|Lester Patrick Trophy|
|Given for||Personnel who provide outstanding service to hockey in the United States.|
|Most recent||Jim Johansson|
The Lester Patrick Trophy has been presented by the National Hockey League and USA Hockey since 1966 to honor a recipient's contribution to ice hockey in the United States. It is considered a non-NHL trophy because it may be awarded to players, coaches, officials, and other personnel outside the NHL. The trophy is named after Lester Patrick (1883-1960), player and longtime coach of the New York Rangers, who was a developer of ice hockey.
The Lester Patrick Trophy was presented by the New York Rangers in 1966. It honors the late Lester Patrick, who was a general manager and coach of the club. It is presented annually for "outstanding service to hockey in the United States". Players, coaches, referees, and executives are eligible to receive the trophy. The winners are chosen by a committee consisting of various officials, including the Commissioner (previously President) of the NHL, an NHL Governor, a representative of the New York Rangers, a member of the Hockey Hall of Fame Builder's section, a member of the Hockey Hall of Fame Player's section, a member of the U.S. Hockey Hall of Fame, a member of the NHL Broadcasters' Association and a member of the Professional Hockey Writers' Association. Each member of the committee changes annually except for the NHL commissioner, who is now Gary Bettman. The trophy's first winner was Jack Adams. More than one winner may be chosen per year.
There have been 108 individuals who have won it, and three teams. The trophy has been won by women on two occasions; in 1999, the 1998 U.S. Olympic Women's Ice Hockey Team was presented the trophy along with Harry Sinden, and in 2007, Cammi Granato individually won the trophy. Granato was also a member of the 1998 U.S. Olympic Women's Ice Hockey Team that won the trophy in 1998. No person individually has won the award twice; however, persons have won with a team and by themselves separately, as is the case with Cammi Granato, because she was adjudged worthy to be personally awarded the trophy.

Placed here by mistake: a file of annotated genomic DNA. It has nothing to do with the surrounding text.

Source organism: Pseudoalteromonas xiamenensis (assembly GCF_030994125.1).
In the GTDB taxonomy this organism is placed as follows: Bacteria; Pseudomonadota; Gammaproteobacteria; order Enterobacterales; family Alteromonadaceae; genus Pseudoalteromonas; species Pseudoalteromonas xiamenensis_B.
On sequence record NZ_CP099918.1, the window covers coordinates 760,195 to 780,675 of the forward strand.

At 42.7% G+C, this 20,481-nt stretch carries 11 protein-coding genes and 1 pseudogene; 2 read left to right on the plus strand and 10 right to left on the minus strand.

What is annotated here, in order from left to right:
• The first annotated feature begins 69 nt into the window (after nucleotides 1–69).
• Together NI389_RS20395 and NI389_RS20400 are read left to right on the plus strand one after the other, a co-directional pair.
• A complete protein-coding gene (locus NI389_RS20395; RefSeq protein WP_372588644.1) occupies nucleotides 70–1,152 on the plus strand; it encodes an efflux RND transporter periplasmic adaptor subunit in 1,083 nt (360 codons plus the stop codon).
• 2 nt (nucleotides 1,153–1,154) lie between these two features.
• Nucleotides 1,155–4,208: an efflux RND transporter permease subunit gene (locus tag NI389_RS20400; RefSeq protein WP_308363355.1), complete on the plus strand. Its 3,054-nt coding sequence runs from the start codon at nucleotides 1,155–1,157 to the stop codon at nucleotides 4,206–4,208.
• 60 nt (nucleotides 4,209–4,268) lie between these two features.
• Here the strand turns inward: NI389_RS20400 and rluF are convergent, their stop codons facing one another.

+ - Trophy was awarded posthumously.
|1967||James E. Norris+||Executive|
|1968||Walter A. Brown+||Executive|
|1969||Edward J. Jeremiah+||Coach|
|1971||William M. Jennings||Executive|
|1971||John B. Sollenberger+||Executive|
|1972||Clarence S. Campbell||Executive|
|1972||James D. Norris+||Executive|
|1974||Charles L. Crovat+||Executive|
|1975||Donald M. Clark||Executive|
|1978||William Thayer Tutt||Executive|
|1980||1980 U.S. Olympic Men's Ice Hockey Team||Multiple|
|1981||Charles M. Schulz||Executive|
|1984||John Ziegler, Jr.||Executive|
|1985||Arthur M. Wirtz||Executive|
|1986||John P. Riley, Jr.||Coach|
|1996||George Gund III||Executive|
|1997||Seymour H. Knox III+||Executive|
|1998||Peter Karmanos Jr.||Executive|
|1999||1998 U.S. Olympic Women's Ice Hockey Team||Multiple|
|2002||1960 U.S. Olympic Men's Ice Hockey Team||Multiple|
|2005||2004-05 NHL lockout; no winner||-|
|2008||Bob Naegele, Jr.||Executive|
|2016||Patrick J. Kelly||Executive|